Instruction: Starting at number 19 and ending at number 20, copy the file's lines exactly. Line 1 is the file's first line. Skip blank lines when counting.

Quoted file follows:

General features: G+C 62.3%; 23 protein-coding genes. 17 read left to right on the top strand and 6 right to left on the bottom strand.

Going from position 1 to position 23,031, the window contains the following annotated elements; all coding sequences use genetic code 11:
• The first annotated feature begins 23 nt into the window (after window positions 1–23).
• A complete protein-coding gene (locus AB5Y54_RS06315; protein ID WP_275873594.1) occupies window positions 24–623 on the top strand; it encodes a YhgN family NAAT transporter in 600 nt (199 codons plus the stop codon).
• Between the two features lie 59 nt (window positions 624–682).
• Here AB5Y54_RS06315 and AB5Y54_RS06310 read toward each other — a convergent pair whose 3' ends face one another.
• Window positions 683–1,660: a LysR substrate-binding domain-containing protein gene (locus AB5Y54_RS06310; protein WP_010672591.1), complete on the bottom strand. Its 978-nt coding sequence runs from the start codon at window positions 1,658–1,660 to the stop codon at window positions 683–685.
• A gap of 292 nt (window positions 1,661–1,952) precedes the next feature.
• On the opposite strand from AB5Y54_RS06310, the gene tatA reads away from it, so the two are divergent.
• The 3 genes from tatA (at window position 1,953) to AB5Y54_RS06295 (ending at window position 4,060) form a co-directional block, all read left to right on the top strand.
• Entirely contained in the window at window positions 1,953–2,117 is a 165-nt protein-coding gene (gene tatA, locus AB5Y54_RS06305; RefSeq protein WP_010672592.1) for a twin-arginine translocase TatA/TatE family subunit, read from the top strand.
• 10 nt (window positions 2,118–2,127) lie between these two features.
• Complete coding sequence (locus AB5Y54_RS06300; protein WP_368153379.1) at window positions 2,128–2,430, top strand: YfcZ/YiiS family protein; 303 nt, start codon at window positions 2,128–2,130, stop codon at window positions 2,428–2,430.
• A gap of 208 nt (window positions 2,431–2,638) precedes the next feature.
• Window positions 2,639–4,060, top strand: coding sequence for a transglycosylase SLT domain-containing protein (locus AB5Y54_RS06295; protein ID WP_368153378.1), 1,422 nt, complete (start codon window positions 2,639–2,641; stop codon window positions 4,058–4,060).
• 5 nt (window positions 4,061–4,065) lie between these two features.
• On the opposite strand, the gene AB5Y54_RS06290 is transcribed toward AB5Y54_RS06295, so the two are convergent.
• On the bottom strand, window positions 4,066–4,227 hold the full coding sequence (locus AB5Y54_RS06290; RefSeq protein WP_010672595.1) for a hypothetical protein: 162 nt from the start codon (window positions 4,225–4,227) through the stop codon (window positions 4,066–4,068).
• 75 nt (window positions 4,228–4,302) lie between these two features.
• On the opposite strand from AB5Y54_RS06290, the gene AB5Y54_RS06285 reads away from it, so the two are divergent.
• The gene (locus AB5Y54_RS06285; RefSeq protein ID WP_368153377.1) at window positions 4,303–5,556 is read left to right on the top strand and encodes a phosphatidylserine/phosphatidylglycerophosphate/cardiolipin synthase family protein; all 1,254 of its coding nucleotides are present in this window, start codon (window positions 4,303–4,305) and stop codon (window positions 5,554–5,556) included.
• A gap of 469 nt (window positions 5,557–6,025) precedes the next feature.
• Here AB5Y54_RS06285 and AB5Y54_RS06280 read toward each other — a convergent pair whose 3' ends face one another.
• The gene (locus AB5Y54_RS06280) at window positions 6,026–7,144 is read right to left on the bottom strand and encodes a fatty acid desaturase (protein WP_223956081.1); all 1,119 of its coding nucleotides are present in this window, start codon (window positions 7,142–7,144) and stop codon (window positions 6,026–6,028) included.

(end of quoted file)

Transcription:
• 75 nt (window positions 4,228–4,302) lie between these two features.
• On the opposite strand from AB5Y54_RS06290, the gene AB5Y54_RS06285 reads away from it, so the two are divergent.